If it’s Worth Doing, it’s Worth Doing Badly

In which we get goofily serious.

My brain on dressage:

I get it.  Theoretically.

One of the most encouraging things an instructor ever said to me (when I asked for homework) was “Do it badly”.  I think dressage is complicated,  which, in turn, makes it…complicated.

Her words came back to me yesterday. If I strike the three times I just got on and walked around, I haven’t ridden in nearly 6 weeks.  I mounted with some relief, knowing I was likely to ride badly. No lofty goal.  Ride, stay centered, enjoy.

Best dressage ride I’ve had in a loooong time.

Hudson was full of himself: it’s cool, and he’s been tuned up by Alice and Bella.  He was convinced he could ease into the canter from a big collected trot without my noticing. This made me laugh, so I let him. Amazing dressage canter: enormous energy, impulsion to the moon, not speedy.  He stretched up about a foot, and compacted his entire length while lifting his back.  He thought he might be getting away with something, so tried to keep himself nonchalant, when really he wanted to tear up some footing.  Huge energy, huge control, huge self-carriage.  I turned my brain off, and danced.  We connected with that electrical ping.

Suddenly, I got it. He was having FUN.  I thought he hated dressage.  There may be parts he dislikes, but now I think what he hated was my eternal thinking about dressage (and trying to do it right), instead of feeling the ride we were in.  I had not been having fun, so why would he?

It wasn’t a perfect ride technically, by any stretch, but we had a blast doing it imperfectly: enjoying each other’s presence.  I rewarded us both by letting him go, letting him leave blistering tracks in the footing.  In turn, he graced me with a gynormous ground-eating trot.  It felt like a “thank you”.

I thought I’d been showing up, and I had been: in my head.  My body was on autopilot. Hudson can only show up right here, right now, in our shared physical world.  Much to his surprise, I was fully present.

Today’s assignment: ride badly, to the best of my ability.

 

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27 thoughts on “If it’s Worth Doing, it’s Worth Doing Badly

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  14. dressage rider

    Oh, that’s so me. Recently, while trying to conquer the sitting trot I was told “I don’t care if it’s ugly.” Ugly gives me a lot of leeway. I was able to relax and I did a decent job. (Sigh of relief.)

    Great way to start the New Year.

    Reply
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  16. goamwat

    You so perfectly capture that Moment. The Moment we all sweat, bleed, break, and ride for. Makes me want to hop on my Beastie right now and just ride, smile, and turn off my brain.

    Reply
  17. Carol

    This had me almost teary eyed 🙂 All my best riding moments come when I stop trying. I’ve made a much more concerted effort lately to make it more fun for my horse, and consequently he is performing better. I need some discipline though, so I can through it away and go with it!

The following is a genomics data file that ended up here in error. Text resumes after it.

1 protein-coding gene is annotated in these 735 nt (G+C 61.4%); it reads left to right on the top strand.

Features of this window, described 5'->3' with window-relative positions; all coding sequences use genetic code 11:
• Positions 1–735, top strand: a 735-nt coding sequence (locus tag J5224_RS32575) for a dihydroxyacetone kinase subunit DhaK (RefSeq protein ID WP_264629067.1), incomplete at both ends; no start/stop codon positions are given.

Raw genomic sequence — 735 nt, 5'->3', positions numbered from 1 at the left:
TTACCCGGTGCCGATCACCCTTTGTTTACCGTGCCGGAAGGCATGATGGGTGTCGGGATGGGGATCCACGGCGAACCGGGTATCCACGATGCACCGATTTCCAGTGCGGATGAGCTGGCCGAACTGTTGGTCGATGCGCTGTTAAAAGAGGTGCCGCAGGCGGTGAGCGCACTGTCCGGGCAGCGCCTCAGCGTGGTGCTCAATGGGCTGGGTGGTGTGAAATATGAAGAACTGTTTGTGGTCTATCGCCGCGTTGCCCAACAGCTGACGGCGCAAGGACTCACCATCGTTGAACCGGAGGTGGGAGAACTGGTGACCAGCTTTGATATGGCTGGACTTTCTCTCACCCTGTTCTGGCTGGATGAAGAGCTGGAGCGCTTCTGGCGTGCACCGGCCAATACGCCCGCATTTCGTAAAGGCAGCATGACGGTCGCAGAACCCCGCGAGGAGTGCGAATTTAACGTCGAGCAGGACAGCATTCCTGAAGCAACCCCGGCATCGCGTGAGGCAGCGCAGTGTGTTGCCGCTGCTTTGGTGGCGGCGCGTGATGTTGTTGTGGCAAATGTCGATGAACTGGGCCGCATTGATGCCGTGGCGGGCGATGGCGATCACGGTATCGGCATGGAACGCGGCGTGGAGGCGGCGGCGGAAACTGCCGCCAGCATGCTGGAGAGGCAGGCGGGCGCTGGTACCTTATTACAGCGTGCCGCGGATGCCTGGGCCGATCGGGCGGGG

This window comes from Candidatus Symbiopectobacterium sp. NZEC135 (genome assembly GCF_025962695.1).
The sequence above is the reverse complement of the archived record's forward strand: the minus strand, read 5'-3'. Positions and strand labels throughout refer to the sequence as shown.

Reply
  18. Marissa

    Oh I’m so happy to hear this! It’s so nice when we finally stop overanalyzing and obsessing and just ride. God I love when I can do that. When I was younger, I was once fretting about something way overly technical, sitting at the in gate about to go in the ring. My trainer, fed up with my neurosis, interrupted me and said “Oh for heavens sake just ride the dang horse!” I smiled and went in to have a wonderful round. I once talked to an animal communicator about Tucker (I know, I know), and she told me that he likes it better when I smile while I ride. Most of what she said wasn’t overly enlightening, but that was — whether or not she was channelling him or not. When things aren’t going well, I try to remember to smile a little. Sounds like you had a great ride, and I bet you were smiling! 🙂

    Reply
  19. Erica Whitcombe

    I am so speechless. This is **IT** in a nutshell! Maybe it is just certain people this happens to, but it happens to me all the time, because I over-think everything. I also have found that if I only ride once a week, I ride much better than I usually do because I don’t expect myself to be perfect. Now to get to the point where I can ride more than once a week and still not think!! Thanks for a great post!

    Reply
    1. theliteraryhorse Post author

      I know some people need to be pushed with “we have to give our best” speeches, and that’s what works for them. Those people would be horrified by this approach.

      I’m a nitpicking, over-thinking, perfectionist. I need permission to do it badly, so I’ll relax, not get caught up in the little stuff, and go at it with fun and curiosity. It’s worth doing badly, for sure!

      Reply
  20. Sandy

    I was just working on a still life painting. It’s looking bad, but I had fun. And I too need to get back on my non-metaphorical horse. BTW, I always have my best rides when I’m not trying — and no one is watching. “Really, I got the ‘woohoo’ canter and he was butter in my hands.”

    Reply
  21. Kimberly

    There’s a metaphor for me in here somewhere. But my brain is not working at full speed right now. Something about writing, and writing badly. And man, I need to get myself back on the non-metaphorical horse, too.

    Reply

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